Consider the graphic above. It shows that, for most of the nasty diseases in human history, the ones that were almost certain to kill you were hard to catch, and the ones you were almost certain to catch hardly ever killed you. But suppose (as many alarmed epidemiologists were doing during the COVID pandemic) we had the worst of both worlds, with evolution producing the ideal viral predator — something like pneumonic plague, easily transmitted via sneezing, fast-acting, and almost invariably lethal. What would that mean for humanity?

Well, something akin to that has happened before in human history, according to anthropologists, who refer to it as the “genetic bottleneck”. The Toba supervolcano, which erupted around 75,000 BCE, enshrouded the planet with dust for most of a decade, killing off plant life all over the world, starving many species into extinction, whittling our forebear Homo sapiens down to maybe 3,000 to 10,000 individuals, and probably hastening the extinction of the Neanderthals.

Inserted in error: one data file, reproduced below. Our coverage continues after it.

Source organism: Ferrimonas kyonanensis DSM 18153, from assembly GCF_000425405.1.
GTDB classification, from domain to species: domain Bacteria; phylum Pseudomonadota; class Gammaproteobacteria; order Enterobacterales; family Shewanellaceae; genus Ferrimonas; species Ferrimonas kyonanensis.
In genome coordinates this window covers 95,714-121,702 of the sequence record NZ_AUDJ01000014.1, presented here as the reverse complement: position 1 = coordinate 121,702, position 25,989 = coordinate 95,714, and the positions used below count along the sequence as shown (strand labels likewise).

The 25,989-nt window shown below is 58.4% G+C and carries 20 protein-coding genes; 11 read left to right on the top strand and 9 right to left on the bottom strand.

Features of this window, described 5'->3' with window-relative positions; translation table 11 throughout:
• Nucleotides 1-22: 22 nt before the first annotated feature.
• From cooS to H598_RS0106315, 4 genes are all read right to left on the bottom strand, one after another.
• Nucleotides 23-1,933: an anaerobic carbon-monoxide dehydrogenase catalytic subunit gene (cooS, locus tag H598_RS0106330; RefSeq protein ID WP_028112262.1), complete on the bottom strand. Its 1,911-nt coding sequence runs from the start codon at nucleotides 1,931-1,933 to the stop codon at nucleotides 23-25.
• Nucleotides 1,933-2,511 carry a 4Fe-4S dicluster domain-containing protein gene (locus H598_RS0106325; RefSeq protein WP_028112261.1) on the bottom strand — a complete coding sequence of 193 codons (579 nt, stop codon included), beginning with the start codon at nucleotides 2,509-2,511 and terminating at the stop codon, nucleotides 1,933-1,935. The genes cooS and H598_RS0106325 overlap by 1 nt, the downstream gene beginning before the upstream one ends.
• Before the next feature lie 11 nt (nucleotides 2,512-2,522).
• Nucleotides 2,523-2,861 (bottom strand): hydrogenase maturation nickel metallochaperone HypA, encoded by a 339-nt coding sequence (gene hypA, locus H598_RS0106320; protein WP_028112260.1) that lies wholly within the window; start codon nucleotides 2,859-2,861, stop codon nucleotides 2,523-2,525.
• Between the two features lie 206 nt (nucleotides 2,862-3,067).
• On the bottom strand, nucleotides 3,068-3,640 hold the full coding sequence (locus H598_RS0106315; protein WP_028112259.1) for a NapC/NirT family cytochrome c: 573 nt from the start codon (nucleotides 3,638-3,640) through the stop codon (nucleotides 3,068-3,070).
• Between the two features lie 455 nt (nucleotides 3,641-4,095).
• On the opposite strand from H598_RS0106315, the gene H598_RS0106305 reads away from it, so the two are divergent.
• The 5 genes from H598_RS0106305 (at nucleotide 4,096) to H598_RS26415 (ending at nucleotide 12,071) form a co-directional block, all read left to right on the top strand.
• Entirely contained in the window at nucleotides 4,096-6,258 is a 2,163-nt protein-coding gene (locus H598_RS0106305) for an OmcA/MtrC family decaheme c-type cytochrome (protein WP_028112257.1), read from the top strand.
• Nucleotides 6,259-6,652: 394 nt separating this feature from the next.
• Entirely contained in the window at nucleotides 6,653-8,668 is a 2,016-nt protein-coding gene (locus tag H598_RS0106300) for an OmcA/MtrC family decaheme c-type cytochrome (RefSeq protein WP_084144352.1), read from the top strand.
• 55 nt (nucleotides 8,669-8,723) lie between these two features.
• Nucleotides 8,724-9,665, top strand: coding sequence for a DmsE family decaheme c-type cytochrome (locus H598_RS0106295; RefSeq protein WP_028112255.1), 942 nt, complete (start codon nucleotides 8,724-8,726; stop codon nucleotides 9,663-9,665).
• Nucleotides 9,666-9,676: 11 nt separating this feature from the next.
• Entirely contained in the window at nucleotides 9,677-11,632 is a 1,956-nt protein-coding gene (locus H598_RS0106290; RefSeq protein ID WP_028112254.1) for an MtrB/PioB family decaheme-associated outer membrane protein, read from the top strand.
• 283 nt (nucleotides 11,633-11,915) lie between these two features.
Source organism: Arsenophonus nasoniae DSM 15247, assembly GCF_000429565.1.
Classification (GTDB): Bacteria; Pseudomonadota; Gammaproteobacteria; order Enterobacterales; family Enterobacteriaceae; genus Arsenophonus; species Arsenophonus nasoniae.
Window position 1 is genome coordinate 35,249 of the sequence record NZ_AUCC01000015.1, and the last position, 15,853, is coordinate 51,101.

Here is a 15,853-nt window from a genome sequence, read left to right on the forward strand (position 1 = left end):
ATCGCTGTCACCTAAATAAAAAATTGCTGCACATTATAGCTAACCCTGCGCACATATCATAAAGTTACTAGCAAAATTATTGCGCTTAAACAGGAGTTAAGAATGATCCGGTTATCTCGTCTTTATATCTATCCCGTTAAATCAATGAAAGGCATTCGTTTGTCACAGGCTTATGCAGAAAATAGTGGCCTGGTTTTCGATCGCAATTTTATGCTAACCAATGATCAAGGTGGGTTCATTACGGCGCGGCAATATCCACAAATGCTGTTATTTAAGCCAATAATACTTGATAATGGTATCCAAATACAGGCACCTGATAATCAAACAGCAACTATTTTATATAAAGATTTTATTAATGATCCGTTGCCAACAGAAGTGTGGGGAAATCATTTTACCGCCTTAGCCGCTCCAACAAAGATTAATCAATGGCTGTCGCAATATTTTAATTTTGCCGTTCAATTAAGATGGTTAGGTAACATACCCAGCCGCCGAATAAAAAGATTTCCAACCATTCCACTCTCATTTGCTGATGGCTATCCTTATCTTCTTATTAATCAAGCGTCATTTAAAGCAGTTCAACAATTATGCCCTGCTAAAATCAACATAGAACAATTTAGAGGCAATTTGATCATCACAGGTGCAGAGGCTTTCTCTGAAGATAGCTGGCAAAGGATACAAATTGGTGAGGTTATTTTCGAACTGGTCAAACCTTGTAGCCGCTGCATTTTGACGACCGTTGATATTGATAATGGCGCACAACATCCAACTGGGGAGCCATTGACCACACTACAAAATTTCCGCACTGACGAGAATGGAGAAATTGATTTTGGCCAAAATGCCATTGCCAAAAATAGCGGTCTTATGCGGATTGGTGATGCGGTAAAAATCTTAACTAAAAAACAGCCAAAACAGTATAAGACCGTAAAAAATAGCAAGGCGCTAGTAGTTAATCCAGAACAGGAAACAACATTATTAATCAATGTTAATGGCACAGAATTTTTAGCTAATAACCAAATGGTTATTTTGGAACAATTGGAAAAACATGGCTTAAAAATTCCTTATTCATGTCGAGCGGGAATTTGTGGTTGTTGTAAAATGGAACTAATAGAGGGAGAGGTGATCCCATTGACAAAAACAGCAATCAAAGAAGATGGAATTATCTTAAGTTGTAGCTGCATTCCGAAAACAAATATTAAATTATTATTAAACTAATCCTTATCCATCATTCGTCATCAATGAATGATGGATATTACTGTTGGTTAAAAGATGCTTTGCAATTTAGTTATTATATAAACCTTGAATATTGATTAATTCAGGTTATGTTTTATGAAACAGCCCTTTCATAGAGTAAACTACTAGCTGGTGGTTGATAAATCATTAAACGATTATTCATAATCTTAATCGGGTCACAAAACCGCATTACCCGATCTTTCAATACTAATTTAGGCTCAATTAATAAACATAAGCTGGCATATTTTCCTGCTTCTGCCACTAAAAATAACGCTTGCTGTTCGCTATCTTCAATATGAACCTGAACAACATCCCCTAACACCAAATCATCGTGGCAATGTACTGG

Of course, that was a pre-technological milieu, and the starting population was nowhere near the 7 billion humans we have today (AKA “way too many”). With language, modern medicine, and technology at our disposal, modern humanity is presumably better able to deal with such catastrophes. But certainly not with complete success, as over 6 million worldwide casualties from COVID-19 will attest.

What if a real super-duper-COVID came along? What if, instead of killing off 1% of the planet’s people, it took out 99%? What would life be like for the survivors? In particular, would the Hand of God be seen in all this? And, if so, as the deplorable cause or the only thing that kept the survivors alive?

Needless to say, such post-apocalyptic imaginings have long been a staple of science fiction. If you’d like to prep for our discussion of The End, recommended readings (all classics of the genre) are:
• “Nightfall”, by Isaac Asimov (1941)
Earth Abides, by George R. Stewart (1949)
A Canticle for Leibowitz, by Walter M. Miller Jr. (1959)
• “The Last Flight of Doctor Ain”, by James Tiptree Jr. (1969)

This will be a virtual meeting conducted via Zoom. A link will be sent out at noon on the day of the event to people who’ve RSVPed.

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Help America Pray the Rosary